What was described as "most compelling new work I have seen this year"1 by Michael Billington in its original run, at Finborough theatre in 2011, has sadly not translated well to the West End for a number of reasons. Despite its plentiful flaws, which I will discuss in a moment, the script is spectacular - Dawn King's writing is impeccable in an otherwise dreary production.
The story is set in a not so distant future, where a barren England lives in fear of foxes, which have been labelled by government as the root of all evil in society. In a remote farmhouse, a farmer and his wife are sent a 'Foxfinder' from the government - stationed to discover why their crop has been declining. King's script is clever, and creates the perfect parable for our ailing society, where the government seeks to scapegoat its most vulnerable inhabitants to cover for its failings.
Beyond the script however, and it starts to fall apart. The key issue is the acting - Iwan Rheon is a fairly compelling lead as the foxfinder, unfortunately, the rest of the lead cast let him down. Heida Reed and Paul Nicholls, whom play a couple grieving for their infant son, have no discernible chemistry. Despite their starry billing, their actions feel very surface-level and over directed - you see their eyes marking out their actions before they take them, and their silences, which are clearly meant to be as a couple who cannot find the words to communicate, rather feel as though they are waiting for their next cue. As a result, the audience are not quite sure how to take them both. There is clear evidence of misfire, for as the drama reaches its conclusion, rather than gasps of horror you hear chuckles of laughter from the audience at the Farmer's crazed actions.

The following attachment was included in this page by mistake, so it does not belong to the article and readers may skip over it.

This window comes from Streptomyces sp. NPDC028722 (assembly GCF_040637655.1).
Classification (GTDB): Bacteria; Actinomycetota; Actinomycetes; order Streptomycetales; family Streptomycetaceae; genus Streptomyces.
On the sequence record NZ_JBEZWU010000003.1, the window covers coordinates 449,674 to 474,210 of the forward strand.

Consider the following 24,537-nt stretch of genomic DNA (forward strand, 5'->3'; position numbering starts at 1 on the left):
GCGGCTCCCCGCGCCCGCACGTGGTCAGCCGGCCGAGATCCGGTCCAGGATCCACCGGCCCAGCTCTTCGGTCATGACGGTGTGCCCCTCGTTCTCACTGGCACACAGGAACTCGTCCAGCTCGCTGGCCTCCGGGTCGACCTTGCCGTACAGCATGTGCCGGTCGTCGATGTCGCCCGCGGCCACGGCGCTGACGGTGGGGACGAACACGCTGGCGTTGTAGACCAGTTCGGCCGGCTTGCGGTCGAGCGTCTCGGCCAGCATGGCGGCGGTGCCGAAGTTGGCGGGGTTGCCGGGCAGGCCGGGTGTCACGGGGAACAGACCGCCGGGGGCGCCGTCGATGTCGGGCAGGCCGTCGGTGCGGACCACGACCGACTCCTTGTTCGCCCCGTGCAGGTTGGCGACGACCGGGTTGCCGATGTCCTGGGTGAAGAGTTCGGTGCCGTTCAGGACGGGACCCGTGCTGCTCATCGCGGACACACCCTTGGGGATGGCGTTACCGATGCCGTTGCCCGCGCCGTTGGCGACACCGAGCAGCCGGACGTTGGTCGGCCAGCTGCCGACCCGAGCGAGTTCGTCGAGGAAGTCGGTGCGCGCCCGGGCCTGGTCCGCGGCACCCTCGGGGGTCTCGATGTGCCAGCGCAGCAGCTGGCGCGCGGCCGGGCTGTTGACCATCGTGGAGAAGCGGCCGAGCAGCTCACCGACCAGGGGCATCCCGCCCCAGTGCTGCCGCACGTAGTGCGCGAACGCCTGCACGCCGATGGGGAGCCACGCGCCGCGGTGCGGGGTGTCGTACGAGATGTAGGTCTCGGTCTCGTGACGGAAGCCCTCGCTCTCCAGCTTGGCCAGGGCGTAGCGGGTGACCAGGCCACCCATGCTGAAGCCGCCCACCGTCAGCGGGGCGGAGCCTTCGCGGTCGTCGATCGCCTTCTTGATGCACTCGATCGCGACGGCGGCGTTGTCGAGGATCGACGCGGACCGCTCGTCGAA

The set also does not help. Although Gary McCann's design beautifully captures the dirt of the outside world creeping into personal lives, with looming trees representing the power of the government and the unknown powers of nature infiltrating their sparse home, it takes away the intimacy and claustrophobia from many of the scenes. You never get the stifling feeling of a strangers presence inside their home, or the awkwardness of their relationship, as it feels so lost in the vast expanse of space. The only part where I felt the fear and paranoia that the script so desperately craves were during the scenes with the wonderful Bryony Hannah, playing the farmer's wife neighbour and closest friend . She is excellent in her role, with both her fierce resilience and quiet fear instilled deeply.
It is during these moments you can see the true essence of what the production could have been, and it seems a shame for such a wonderful script to be encased in such a tepid production.